Pumpkin is the symbol of autumn. It is written on Starbucks cups with “spice latte” tailgating the word, drawn on napkins and strung on fall-ish wreaths. I last baked it into some spiced white chocolate-pumpkin muffins. The gourds are carved with faces ranging from silly to downright frightening and placed on porches or balconies or doorsteps with little candles illuminating the faces as night pulls its sweater over the Earth. Today, a smooth dose of puree was plopped into a bowl with other things to make it palatable. In a moment of bravery, I switched gears and slid the cinnamon back into the cabinet. What about savory pumpkins? Something with a little kick of heat, laced with ginger, highlighted by savory nubs of fresh rosemary and a generous dose of flaky salt? It’s different. It felt out there but sometimes out there feels right.
The basic biscuit is now transformed. Once you try these you will hesitate to knead a prototypical dough. These balls of brunch joy use less buttermilk than normal due to the moistness of the pumpkin puree. Your main friend here is the rosemary, preferably cut fresh from a plant of your own care but perfectly acceptable if sourced from a market or grocer. Next is ginger, for a slap of fall associated generically with pumpkin. If you desire bonus points, grate the ginger yourself and use the remaining root to boil a cup of afternoon tea. Rounding out the lineup is cayenne, not only a pivotal flavor enhancer but an appropriate kick-in-the-pants for Sundays where you want to relax yet need the energy to type up a 2,500 word short story and write down 30 film definitions. Mix them all together, and you have a physical manifestation of WOW for your morning meal.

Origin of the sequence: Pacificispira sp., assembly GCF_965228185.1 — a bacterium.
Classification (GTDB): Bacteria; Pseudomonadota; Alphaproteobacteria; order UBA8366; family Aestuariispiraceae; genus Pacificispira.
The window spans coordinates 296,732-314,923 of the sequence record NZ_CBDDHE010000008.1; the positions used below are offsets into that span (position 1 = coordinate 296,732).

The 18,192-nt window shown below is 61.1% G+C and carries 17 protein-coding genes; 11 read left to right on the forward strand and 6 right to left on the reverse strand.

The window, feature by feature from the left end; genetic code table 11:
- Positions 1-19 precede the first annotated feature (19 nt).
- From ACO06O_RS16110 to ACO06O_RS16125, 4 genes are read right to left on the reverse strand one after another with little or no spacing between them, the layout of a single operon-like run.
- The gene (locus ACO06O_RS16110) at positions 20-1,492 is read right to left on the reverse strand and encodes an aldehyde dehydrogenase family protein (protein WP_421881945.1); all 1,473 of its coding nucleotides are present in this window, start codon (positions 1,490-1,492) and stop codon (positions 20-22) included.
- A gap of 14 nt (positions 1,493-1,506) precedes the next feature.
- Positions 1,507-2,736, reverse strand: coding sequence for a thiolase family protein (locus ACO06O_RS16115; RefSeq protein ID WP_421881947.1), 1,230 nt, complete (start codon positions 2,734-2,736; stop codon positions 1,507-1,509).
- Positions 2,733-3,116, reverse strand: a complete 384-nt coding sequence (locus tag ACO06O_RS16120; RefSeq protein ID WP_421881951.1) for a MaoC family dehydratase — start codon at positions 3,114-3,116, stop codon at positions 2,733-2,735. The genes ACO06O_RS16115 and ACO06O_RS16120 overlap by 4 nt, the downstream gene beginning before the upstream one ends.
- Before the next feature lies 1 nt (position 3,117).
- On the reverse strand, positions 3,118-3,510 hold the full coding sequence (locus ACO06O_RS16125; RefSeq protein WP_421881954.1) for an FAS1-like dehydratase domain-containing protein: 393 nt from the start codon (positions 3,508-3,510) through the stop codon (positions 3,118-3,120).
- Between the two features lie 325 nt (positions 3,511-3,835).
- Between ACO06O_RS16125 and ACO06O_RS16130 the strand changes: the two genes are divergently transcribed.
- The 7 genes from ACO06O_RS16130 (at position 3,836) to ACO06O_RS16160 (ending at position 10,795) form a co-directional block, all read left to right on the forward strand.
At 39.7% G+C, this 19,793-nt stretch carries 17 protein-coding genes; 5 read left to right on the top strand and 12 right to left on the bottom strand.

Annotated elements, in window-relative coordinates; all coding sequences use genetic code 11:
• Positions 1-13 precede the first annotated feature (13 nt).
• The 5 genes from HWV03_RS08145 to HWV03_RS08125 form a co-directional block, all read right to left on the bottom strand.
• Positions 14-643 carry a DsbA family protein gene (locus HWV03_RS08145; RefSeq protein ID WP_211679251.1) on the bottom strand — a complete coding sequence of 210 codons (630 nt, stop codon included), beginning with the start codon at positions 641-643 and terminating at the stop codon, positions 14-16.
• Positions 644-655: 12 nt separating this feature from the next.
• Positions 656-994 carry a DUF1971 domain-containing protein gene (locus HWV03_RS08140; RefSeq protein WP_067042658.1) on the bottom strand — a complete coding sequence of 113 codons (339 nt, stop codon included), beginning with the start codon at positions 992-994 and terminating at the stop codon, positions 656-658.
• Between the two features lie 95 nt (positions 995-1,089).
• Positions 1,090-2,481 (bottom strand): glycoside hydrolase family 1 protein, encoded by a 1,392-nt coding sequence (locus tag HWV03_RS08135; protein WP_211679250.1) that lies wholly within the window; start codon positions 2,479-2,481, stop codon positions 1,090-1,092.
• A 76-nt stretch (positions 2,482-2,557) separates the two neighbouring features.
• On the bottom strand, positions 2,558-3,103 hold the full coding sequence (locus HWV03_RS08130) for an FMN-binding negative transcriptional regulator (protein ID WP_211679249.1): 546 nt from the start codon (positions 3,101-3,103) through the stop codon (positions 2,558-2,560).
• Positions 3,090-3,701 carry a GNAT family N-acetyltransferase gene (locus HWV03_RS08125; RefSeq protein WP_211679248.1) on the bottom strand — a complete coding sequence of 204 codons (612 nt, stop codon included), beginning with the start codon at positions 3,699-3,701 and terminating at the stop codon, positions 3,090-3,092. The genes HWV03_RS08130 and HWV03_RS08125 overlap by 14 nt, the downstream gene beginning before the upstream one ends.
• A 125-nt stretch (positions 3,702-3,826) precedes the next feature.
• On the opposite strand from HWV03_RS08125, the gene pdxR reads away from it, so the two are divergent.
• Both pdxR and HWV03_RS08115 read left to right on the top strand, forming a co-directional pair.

I spread these biscuits with butter and layered slices of honey ham and butterkäse atop. You have no limitations, really. A good peach jam, buttermilk fried chicken, or a creamy gravy with smoky bacon and sauteed onion would pair well with these puppies. Experiment and explore. Throw shit together and pray. That’s my philosophy. A spoon and a bowl and a little imagination go far. I implore you to be adventurous. Venture East with me, and let’s create obscure new delights together.
Pumpkin Rosemary Buttermilk Biscuits
2 cups flour
1 TBS baking powder
1/2 teaspoon kosher salt
1/2 cup pumpkin puree
1/2 stick of butter
2 TBS fresh rosemary, chopped finely
1 tsp ginger powder
1/2 tsp cayenne pepper
Scant 1/3 cup buttermilk
ASSEMBLY: Heat oven to 425 degrees and grease a baking sheet. Sift flour, baking powder, and salt together. Stir in chopped rosemary, ginger, cayenne, and clove. Add pumpkin puree and mix until loosely combined. Cut butter into batter until crumbly. Slowly pour in buttermilk until a shaggy but cohesive dough is formed – if too sticky, add about a tablespoon of flour at a time until the necessary texture is accomplished.
Turn dough onto a floured surface and pat into a rectangular shape. Fold dough once towards you, turn counterclockwise, and roll out carefully with a rolling pin. You want to use a bouncing movement when performing this part of the task so to keep the layers in tact. Repeat this sequence two-to-three more times. Use a biscuit cutter to slice rounds of dough and place onto prepared baking sheet. When you can no longer cut biscuits out of your dough slab, reform the dough and perform the aforementioned pattern (pat, fold, turn, and roll). I got 8 biscuits out of this batch, but my biscuit cutter is quite large; you could probably get 10-12 with a smaller cutter.
Bake biscuits for 10-12 minutes. Serve warm with desired fillings and toppings.